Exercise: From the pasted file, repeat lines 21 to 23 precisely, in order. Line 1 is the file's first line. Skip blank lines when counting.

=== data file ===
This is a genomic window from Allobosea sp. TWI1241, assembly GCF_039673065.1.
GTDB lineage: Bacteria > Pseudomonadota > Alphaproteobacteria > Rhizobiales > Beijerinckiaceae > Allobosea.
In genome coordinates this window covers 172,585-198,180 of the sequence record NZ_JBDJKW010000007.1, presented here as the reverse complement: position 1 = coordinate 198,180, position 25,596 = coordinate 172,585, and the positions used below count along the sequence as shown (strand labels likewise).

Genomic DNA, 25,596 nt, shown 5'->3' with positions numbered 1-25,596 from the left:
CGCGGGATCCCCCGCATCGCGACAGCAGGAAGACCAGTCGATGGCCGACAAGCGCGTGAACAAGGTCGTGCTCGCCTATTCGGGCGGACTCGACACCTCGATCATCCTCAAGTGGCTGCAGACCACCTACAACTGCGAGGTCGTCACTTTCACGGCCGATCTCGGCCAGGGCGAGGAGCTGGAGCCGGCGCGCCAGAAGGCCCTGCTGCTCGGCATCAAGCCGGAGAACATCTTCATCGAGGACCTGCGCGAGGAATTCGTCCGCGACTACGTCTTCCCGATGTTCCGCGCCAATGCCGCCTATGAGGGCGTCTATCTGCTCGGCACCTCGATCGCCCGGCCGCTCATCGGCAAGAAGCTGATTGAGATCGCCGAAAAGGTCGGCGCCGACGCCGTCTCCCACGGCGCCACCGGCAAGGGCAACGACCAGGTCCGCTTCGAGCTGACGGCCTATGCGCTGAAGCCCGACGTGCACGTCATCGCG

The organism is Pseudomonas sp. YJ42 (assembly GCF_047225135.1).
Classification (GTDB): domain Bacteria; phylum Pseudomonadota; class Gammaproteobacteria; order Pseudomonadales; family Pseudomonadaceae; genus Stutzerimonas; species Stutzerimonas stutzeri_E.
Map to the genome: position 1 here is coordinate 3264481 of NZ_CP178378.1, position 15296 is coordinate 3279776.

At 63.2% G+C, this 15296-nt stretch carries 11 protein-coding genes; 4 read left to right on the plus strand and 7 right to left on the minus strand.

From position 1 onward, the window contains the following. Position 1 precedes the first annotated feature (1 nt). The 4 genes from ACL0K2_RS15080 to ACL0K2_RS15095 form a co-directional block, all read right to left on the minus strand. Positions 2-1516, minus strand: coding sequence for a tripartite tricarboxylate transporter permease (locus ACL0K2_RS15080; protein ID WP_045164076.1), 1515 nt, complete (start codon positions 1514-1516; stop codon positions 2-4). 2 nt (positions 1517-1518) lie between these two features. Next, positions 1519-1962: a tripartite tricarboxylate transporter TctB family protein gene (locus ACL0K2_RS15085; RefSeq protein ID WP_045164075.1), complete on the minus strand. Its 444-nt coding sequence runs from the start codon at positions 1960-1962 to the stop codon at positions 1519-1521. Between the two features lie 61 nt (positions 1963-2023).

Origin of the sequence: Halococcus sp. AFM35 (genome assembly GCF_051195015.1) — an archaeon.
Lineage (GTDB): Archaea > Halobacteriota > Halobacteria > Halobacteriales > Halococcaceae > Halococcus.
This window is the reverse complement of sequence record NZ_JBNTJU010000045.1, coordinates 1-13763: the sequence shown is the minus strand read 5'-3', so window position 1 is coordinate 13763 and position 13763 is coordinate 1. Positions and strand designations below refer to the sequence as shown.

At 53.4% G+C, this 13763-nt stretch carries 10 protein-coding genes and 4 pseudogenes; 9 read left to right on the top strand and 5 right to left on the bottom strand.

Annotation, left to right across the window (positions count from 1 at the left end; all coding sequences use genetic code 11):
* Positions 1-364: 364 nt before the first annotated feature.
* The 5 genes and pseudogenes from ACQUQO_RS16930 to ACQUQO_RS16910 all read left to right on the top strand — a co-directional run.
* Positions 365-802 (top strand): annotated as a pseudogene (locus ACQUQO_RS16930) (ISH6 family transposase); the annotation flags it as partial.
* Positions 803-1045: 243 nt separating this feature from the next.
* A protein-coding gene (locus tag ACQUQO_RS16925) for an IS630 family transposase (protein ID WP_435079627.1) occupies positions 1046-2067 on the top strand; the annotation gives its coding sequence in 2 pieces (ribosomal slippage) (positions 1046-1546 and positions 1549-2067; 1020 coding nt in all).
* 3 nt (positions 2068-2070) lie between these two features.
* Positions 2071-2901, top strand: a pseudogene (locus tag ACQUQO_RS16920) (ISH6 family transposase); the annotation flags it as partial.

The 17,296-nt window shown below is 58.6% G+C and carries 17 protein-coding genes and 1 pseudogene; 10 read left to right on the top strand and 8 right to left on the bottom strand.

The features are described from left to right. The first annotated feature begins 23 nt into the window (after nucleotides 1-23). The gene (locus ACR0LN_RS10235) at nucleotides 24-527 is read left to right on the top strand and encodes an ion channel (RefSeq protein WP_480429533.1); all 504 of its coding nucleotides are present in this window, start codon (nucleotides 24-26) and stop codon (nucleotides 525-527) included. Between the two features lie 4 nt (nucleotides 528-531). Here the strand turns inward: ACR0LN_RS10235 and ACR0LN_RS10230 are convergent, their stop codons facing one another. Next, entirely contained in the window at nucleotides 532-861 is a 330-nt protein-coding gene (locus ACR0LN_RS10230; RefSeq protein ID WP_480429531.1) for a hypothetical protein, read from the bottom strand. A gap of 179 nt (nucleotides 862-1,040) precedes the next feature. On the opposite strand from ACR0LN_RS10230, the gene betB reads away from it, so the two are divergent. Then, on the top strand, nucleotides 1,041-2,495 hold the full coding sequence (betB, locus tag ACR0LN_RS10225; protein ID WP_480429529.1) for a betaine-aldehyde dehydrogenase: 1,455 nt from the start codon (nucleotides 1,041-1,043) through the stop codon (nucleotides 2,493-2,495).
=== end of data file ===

* 3 nt (positions 2068-2070) lie between these two features.
* Positions 2071-2901, top strand: a pseudogene (locus tag ACQUQO_RS16920) (ISH6 family transposase); the annotation flags it as partial.

The 17,296-nt window shown below is 58.6% G+C and carries 17 protein-coding genes and 1 pseudogene; 10 read left to right on the top strand and 8 right to left on the bottom strand.